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Whenever I think about the mostly-black, impoverished women who subjected themselves to Philadelphia physician Kermit Gosnell’s seedy abortion procedures, I don’t think about Pennsylvania.

I think about Mississippi.

The Magnolia State is the nation’s poorest. Thirty-seven percent of its residents are black. Next to the District of Columbia, it has the highest percentage of black people of any state.

And it has only one abortion clinic.

Even that one clinic, Jackson’s Women’s Health Organization, based in Jackson, is hanging on by a thread. A state law, passed last year, was aimed at shutting it down by requiring doctors at abortion clinics to have admitting privileges at hospitals; something that can be difficult to obtain if most of the hospitals are religiously affiliated and, as clinic owner Diane Derzis told the Associated Press, if those hospitals don’t want protesters outside.

A federal judge blocked the clinic’s closing until the fate of the law is decided. But if Mississippi is successful in shutting the doors of its sole legal provider, it could wind up creating an underground market for countless unsafe and illegal ones.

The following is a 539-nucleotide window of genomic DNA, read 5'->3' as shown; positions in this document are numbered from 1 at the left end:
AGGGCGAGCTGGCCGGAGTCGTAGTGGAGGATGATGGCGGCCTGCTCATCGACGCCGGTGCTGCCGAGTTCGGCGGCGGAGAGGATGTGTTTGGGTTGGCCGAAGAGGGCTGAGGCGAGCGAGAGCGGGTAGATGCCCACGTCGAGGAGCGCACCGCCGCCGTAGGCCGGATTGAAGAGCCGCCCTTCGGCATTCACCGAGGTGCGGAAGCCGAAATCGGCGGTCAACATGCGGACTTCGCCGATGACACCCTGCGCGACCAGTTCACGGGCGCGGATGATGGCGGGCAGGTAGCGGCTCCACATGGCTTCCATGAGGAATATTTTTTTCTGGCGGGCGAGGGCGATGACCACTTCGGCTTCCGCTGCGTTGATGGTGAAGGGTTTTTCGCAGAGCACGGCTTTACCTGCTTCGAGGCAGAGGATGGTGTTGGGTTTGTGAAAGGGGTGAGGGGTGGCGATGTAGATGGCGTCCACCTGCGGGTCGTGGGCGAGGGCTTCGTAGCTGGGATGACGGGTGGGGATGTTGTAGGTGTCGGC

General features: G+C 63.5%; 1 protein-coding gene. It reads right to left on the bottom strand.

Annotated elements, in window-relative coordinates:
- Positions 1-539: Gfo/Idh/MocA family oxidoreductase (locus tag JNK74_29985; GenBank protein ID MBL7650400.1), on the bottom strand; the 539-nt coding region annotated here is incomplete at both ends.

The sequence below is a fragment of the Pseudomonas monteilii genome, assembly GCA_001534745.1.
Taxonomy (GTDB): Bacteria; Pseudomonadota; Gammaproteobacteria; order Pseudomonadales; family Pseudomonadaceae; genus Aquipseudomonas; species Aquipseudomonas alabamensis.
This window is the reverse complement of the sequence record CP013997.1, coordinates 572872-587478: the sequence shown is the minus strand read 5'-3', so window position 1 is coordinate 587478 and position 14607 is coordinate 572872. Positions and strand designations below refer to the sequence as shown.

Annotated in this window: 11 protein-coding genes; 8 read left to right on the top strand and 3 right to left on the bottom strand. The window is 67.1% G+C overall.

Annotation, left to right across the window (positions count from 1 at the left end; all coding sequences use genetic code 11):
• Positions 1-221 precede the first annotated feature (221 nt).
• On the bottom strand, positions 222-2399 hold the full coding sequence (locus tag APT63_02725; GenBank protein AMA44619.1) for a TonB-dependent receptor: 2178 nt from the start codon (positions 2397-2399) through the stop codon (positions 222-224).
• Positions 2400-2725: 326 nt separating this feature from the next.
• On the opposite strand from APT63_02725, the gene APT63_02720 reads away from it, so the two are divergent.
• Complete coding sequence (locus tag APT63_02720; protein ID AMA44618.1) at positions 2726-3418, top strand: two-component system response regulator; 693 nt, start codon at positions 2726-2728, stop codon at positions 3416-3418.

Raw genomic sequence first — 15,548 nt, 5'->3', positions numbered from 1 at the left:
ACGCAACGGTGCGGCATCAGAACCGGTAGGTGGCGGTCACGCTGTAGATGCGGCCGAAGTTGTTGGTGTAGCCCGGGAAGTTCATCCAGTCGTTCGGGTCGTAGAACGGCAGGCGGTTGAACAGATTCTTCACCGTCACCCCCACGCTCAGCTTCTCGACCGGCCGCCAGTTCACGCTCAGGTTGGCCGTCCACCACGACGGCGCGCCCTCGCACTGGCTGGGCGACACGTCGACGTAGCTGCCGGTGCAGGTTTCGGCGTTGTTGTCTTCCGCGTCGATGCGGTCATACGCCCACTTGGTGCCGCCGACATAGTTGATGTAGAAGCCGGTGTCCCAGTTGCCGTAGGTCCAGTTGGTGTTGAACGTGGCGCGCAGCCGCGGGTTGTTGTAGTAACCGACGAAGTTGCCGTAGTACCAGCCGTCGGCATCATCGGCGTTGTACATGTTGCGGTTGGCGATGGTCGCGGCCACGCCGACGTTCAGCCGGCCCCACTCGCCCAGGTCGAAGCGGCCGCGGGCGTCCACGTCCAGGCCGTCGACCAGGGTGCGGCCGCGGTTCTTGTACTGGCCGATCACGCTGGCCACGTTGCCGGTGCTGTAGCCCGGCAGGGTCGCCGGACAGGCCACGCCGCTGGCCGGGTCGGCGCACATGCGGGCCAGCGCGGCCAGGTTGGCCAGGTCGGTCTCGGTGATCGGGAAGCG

Illegal ones – like the ones who’ll exploit thousands of poor black women there who might seek an abortion, but who can’t afford a ride to another state.

Illegal ones – who’ll view desperate black women through the same opportunistic lens in which predatory lenders view poor black people who can’t get bank loans or access to lines of credit.

Illegal ones – who’ll treat poor, black women just like Gosnell did, except worse.

This week Gosnell, 72, was found guilty of first-degree murder for killing three babies who were born alive by severing their spines with scissors. He was also found guilty of involuntary manslaughter in the overdose death of a patient; according to prosecutors, he heavily dosed up patients, most of whom were seeking unsafe, late term abortions, with painkillers.

Investigators described Gosnell’s clinic as a “house of horrors,” with furniture stained with blood, body parts and fetuses in jars, dirty instruments and foul smells. That’s almost as bad as the days when a fraudulent doctor would pull out a dirty knife and folding table to operate on poor women.

The main factor, according to news reports, that abetted Gosnell’s horrific, unlawful practices was the fact that Pennsylvania stopped regularly inspecting abortion clinics 17 years ago, and only resumed them in 2010.

Is Gosnell’s ‘House of Horrors’ a Glimpse into the Future?  was originally published on

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